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Confronting architecture’s ‘don’t look back’ maxim

Don't look back. That has been an imperative among architecture's intellectual leaders for the past 100 years: to focus relentlessly on innovation and to regard history warily, if at all.

That's changing, and a show called Besides, History that opened recently at the Canadian Centre for Architecture (CCA) in Montreal addresses that division of past and present. It shows how architects of the past 50 years have engaged with the past and it suggests today's avant-garde are leaving behind their ideological baggage and learning from their predecessors.

The show is part of a continuing series at the CCA that places two architecture firms in conversation – not simply showcasing the ideas of one office, as is customary, but getting colleagues to engage with one another's work and with broader questions. "We're trying to pick two architects we think can have an interesting dialogue," the show's curator, CCA chief curator Giovanna Borasi, says , "because they have different views – or because they have something in common despite different geographic contexts."

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In this case, the players are the Japanese architect Go Hasegawa and the Belgian pair of Kersten Geers and David Van Severen. All are around the age of 40, young for architecture, and linked to the academy; the former teaches at Harvard's prestigious design school, while the latter teach in Europe and have visited at Harvard as well.

What they have in common, Borasi explains, is a sensibility that allows the ideas and aesthetics of modernism to blend with those of past periods. "There is in the new generation an interest in having dialogue with historic references," Borasi says. "Not in the sense of quoting a different piece of architecture, but looking at why something was done in a different way and seeing what is the intelligence behind that choice."

This sounds simple, but it's not. Over the past century, Western architecture has had a vexed relationship with the past. When the Viennese architect Adolf Loos argued in 1908 that "ornament is crime," he was pushing back against the passing fashions in objects and interiors favoured by middle-class urban Europeans. These were superficial and backward: "Modern men" have "conquerered ornament," he wrote. Such provocative puritanism aligned with a fervent faith in technology's ability to deliver a new, more rational city. And thus modern architecture was born, ready to rebuild the world.

Yet, this radicalism of the 1920s and 30s faded in the next generation; modernism dominated corporate North America, and got co-opted. By the 1960s, the steel-and-glass grids of modern office towers and the city-wrecking ambitions of urban renewal left some architects disillusioned; if this was the future, maybe the past wasn't so bad after all. One important response was postmodernism, which self-consciously took the symbolism of the past – the clock tower, the colonnade – and used them as decoration for new buildings.

If you remember the public buildings of the 1980s, you know that this movement wound up in a vacuous dead end. And yet it's only now, 30 years later, that architecture's avant-garde is managing to leave all that baggage behind.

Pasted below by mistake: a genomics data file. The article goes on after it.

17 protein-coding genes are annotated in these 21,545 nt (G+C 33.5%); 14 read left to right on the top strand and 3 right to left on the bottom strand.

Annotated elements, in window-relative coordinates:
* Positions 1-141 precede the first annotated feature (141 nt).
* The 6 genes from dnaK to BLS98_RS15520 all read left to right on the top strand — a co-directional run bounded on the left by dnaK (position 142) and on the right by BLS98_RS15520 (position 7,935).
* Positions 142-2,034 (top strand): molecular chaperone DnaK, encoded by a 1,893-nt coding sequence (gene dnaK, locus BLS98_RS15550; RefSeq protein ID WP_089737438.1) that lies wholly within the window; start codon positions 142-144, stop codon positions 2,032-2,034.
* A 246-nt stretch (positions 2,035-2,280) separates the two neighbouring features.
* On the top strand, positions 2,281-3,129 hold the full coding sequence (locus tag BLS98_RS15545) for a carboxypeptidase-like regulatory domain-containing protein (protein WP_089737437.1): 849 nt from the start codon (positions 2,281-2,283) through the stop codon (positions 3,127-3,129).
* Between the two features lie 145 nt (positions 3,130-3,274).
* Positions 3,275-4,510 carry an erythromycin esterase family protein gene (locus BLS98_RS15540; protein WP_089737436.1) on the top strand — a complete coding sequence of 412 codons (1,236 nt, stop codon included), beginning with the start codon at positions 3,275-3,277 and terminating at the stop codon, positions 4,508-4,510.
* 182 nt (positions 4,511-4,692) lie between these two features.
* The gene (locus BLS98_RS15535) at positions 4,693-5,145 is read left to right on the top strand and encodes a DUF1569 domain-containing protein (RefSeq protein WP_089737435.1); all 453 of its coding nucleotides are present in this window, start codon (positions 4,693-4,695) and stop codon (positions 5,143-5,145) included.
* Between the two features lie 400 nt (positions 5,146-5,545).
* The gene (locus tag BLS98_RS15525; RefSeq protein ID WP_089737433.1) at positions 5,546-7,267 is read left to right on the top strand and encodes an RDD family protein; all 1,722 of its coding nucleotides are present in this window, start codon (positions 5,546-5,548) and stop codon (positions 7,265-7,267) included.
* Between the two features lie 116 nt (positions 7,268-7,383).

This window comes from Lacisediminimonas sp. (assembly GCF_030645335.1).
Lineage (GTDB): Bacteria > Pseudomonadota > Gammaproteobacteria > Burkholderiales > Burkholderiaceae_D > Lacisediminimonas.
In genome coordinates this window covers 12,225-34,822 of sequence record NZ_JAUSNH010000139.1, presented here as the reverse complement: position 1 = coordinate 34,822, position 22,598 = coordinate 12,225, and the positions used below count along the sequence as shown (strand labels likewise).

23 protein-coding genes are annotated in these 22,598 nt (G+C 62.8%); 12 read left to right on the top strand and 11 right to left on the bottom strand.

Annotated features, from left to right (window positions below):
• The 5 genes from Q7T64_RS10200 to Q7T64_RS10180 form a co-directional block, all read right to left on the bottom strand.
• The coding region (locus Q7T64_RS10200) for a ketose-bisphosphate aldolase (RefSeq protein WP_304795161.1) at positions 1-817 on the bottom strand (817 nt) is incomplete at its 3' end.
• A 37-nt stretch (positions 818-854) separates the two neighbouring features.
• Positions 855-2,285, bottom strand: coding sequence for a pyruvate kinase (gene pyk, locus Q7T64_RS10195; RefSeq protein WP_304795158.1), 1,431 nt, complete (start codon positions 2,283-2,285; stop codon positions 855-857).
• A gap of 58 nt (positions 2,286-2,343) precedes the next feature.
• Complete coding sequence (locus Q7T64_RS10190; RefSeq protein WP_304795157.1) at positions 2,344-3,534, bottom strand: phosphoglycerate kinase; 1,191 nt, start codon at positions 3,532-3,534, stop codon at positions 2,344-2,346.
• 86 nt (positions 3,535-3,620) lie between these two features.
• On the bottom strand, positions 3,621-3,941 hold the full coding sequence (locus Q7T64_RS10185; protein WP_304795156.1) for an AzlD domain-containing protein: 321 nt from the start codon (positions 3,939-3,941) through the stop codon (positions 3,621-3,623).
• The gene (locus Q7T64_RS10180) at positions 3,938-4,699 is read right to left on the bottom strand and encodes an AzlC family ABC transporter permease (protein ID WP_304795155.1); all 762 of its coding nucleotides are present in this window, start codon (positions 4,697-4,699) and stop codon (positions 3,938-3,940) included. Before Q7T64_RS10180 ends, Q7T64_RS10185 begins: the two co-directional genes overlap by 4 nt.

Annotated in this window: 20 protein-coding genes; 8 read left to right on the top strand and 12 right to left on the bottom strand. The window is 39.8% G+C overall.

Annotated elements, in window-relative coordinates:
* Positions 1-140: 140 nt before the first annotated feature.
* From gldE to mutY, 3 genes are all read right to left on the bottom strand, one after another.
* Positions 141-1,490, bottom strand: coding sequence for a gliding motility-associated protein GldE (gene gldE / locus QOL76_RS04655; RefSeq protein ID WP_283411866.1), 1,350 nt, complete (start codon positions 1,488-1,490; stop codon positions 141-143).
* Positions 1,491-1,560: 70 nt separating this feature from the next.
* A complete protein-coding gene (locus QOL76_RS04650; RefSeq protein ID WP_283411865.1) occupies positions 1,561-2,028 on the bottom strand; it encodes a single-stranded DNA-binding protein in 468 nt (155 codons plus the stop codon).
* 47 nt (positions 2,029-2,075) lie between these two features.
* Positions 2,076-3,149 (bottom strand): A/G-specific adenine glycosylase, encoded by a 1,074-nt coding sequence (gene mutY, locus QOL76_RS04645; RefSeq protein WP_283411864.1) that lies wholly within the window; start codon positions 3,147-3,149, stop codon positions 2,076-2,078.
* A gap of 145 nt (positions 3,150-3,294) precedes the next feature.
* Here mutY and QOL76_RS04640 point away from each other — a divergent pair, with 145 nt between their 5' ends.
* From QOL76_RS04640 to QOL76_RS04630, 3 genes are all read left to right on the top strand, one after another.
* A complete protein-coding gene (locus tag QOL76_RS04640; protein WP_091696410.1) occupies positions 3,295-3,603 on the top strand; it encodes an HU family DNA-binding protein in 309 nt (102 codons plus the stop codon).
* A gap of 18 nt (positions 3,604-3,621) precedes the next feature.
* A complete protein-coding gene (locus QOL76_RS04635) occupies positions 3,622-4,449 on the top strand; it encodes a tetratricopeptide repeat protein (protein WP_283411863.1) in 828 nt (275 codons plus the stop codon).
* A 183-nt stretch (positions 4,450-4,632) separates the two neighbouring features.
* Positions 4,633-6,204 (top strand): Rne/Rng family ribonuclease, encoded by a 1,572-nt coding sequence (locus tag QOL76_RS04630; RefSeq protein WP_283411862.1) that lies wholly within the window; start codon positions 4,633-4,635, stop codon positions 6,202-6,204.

Hasegawa, and Geers and Van Severen, each in their own way engage with the past – modernism and postmodernism as well as all that stuff that came before them.

In the exhibition, a sequence of drawings by Geers and Van Severen depict each other's projects (a Go house elevated on stilts and a house in Bahrain) in three different perspectives, moving from the distant, idealized view to what they feel like inside.

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The show ranges from life-size mockups of pieces of a building to different modes of representation including the plan and the section (the two basic types of architectural drawing, representing space in horizontal and vertical arrangements).

Images by the photographer Stefano Graziani depict the Belgians' work, paying attention to essential elements: the column, a basic ingredient of architecture, appears in their work in different forms.

At the same time, the architects dip into the CCA's formidable collection – one of the world's great architecture archives. Historic drawings from the archives draw connections between periods: a floor plan by the Renaissance Venetian architect Palladio against one from 1955 by the English radicals Alison and Peter Smithson. A drawing by Aldo Rossi of Venice is on show too – important, Borasi says, "not for what it shows but for how you see the [historic] city."

This game of references is deliberately ambiguous and arch, but it implies a broad point: How we see the world shapes how we will make the world. Our view of the past shapes our future.

"This generation is not saying 'no' to history," Borasi says, "nor looking at it with an ironic attitude; but saying there is a kind of richness there to study. Also, everything has been done and we don't have the ambition of doing something new – but it's still possible to do something contemporary."

Besides, History runs at the Canadian Centre for Architecture in Montreal through Oct. 15 (cca.qc.ca).

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About the Author
Architecture critic

Alex Bozikovic covers architecture and urbanism for The Globe and Mail. He is also a staff editor at The Globe. He has won a National Magazine Award for his writing about design. More

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